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Reserve Bank makes Budget Day rate cut decision

Jessica Yun
·2-min read
Top: RBA banner; left: Treasurer Josh Frydenberg and PM Scott Morrison; right: RBA governor Philip Lowe.
Some economists expected the RBA to cut the official interest rate in the month of October. (Source: Getty)

The Reserve Bank of Australia has decided to keep the official cash rate at 0.25 per cent, despite predictions from some economists that it would slash rates to 0.1 per cent on the same day as the 2020-21 Federal Budget.

“The Board is committed to do what it can to support jobs, incomes and businesses in Australia,” said the RBA governor Philip Lowe in his monthly statement.

The high rate of unemployment is being addressed as an “important national priority,” he added.

“It will maintain highly accommodative policy settings as long as is required and will not increase the cash rate target until progress is being made towards full employment and it is confident that inflation will be sustainably within the 2–3 per cent target band.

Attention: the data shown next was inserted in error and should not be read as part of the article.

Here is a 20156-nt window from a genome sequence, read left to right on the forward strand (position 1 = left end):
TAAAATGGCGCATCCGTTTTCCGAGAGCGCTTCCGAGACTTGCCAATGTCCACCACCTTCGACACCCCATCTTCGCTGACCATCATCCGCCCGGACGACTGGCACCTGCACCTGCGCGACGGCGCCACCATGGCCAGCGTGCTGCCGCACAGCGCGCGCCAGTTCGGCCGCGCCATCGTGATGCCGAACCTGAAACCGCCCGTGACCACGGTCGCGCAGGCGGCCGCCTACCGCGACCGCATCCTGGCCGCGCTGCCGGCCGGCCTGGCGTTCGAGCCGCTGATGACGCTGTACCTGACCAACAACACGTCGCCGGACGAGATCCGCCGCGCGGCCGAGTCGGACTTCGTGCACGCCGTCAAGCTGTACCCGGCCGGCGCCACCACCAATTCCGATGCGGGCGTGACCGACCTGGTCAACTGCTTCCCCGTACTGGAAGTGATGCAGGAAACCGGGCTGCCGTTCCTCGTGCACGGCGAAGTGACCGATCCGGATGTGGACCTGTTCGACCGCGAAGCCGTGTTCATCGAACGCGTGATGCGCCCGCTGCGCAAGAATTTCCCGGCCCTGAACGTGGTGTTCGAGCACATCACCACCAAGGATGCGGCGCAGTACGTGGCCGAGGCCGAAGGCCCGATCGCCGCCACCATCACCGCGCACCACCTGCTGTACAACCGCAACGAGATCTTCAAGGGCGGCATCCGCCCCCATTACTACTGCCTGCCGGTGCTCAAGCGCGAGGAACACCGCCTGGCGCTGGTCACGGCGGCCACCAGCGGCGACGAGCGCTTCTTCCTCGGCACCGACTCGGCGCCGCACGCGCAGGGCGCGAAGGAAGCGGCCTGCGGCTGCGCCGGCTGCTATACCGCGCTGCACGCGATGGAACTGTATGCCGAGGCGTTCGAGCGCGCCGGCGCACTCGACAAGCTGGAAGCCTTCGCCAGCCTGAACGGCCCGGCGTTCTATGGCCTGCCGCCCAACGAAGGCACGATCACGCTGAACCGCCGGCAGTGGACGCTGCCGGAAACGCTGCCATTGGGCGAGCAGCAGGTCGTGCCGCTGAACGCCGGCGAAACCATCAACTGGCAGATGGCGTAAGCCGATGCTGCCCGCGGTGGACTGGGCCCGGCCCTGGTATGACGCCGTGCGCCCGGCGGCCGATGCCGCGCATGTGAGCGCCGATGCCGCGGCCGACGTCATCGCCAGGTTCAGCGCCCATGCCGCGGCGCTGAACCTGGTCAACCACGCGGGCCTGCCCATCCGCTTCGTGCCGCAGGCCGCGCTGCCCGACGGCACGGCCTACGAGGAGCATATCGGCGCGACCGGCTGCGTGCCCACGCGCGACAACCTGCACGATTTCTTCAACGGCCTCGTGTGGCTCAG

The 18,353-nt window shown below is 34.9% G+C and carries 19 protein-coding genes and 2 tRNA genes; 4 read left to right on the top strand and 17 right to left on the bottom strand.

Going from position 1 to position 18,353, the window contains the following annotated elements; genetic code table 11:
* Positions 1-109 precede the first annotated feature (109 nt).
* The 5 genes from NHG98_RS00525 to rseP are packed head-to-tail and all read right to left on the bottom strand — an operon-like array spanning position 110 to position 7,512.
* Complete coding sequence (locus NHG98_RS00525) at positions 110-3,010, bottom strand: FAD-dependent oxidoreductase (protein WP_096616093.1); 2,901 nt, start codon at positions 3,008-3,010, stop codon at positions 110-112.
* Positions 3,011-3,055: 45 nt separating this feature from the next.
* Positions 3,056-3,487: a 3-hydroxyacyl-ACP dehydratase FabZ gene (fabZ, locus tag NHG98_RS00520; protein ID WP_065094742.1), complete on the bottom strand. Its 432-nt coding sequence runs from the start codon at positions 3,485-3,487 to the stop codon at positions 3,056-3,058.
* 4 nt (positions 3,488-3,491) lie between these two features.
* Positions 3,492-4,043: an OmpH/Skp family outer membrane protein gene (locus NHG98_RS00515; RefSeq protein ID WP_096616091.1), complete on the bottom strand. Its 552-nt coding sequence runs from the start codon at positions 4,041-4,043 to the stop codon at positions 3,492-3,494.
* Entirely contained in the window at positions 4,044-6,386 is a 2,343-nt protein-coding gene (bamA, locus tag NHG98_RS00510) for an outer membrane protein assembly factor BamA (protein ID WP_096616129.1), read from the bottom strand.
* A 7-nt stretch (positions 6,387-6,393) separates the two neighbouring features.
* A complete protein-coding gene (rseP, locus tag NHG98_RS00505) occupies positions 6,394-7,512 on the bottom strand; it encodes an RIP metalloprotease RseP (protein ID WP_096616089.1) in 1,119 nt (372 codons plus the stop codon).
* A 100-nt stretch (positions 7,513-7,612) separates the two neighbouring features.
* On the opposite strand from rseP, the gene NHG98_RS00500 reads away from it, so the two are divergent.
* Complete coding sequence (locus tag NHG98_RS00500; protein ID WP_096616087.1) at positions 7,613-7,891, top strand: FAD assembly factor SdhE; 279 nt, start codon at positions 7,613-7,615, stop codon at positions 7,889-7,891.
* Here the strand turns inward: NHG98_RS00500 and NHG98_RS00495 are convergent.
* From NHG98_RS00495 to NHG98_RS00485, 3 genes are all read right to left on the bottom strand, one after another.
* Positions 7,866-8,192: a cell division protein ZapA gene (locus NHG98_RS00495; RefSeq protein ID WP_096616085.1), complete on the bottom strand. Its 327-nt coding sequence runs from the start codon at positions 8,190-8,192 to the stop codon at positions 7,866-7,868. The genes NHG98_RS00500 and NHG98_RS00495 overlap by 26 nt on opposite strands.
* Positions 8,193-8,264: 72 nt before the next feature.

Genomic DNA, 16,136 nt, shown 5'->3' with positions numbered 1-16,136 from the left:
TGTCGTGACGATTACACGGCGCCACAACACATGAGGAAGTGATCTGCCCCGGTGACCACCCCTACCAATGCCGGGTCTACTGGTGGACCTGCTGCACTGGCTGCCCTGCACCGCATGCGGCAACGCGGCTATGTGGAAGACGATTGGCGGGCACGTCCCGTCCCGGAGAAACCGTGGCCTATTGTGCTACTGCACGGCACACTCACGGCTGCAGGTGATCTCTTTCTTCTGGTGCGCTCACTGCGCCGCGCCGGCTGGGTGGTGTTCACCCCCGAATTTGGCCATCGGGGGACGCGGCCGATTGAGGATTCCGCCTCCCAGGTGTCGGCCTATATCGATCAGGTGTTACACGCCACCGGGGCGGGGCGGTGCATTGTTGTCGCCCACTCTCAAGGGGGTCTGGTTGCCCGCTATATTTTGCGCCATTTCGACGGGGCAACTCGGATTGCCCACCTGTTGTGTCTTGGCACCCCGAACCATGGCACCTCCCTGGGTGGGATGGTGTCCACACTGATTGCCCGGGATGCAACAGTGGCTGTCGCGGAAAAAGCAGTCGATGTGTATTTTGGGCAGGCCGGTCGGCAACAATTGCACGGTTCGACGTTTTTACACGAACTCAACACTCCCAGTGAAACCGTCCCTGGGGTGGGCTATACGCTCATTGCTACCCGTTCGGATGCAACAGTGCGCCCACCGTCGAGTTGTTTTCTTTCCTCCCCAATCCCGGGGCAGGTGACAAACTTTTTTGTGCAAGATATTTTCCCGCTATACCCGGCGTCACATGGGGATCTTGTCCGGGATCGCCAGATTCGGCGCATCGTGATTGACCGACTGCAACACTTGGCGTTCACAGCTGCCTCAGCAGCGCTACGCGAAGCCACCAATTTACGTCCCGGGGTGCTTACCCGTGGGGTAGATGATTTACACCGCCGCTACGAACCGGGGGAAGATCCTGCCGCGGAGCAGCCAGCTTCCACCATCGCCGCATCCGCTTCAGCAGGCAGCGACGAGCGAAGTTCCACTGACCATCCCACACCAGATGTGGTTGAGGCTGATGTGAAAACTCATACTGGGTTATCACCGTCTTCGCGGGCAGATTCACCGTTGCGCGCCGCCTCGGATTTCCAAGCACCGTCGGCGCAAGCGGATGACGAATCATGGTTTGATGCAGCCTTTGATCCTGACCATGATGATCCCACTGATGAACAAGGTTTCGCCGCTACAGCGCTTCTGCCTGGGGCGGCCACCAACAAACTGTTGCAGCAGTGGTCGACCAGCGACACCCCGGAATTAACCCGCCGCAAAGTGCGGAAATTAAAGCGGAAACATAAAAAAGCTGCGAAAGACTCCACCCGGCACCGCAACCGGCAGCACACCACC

“The Board continues to consider how additional monetary easing could support jobs as the economy opens up further.”

The Reserve Bank expects “both fiscal and monetary support” will be needed “for some time given the outlook for the economy and the prospect of high unemployment”, said Lowe.

‘Cut’ decision expected by some

Many pundits expected that the central bank would further ease monetary policy in order to present a united “Team Australia” front in tandem with the Federal Government to support the economy.

But Metropole Property Strategists CEO Michael Yardney said the RBA was holding out for the budget papers to see what policies would be announced.

“While there is some temptation for the RBA to lower interest rates a little, I think I will wait to see what fiscal measures will be introduced in the budget,” he said.

Equity Economics public sector economist Angela Jackson said while there was some room for the RBA to cut further, the focus was on fiscal, not monetary, policy.

“Such a decrease is unlikely to have a meaningful impact on growth at this point and would limit any future expansionary fire power,” said Jackson.

Westpac chief economist Bill Evans had initially predicted a budget day rate cut, but later revised this to 3 November.

“Westpac expects the RBA to announce another round of policy easing – likely in November – lowering interest rates (including trimming the cash rate and the 3 year bond target to 0.1 per cent),” wrote Westpac Institutional Bank in a note released yesterday.

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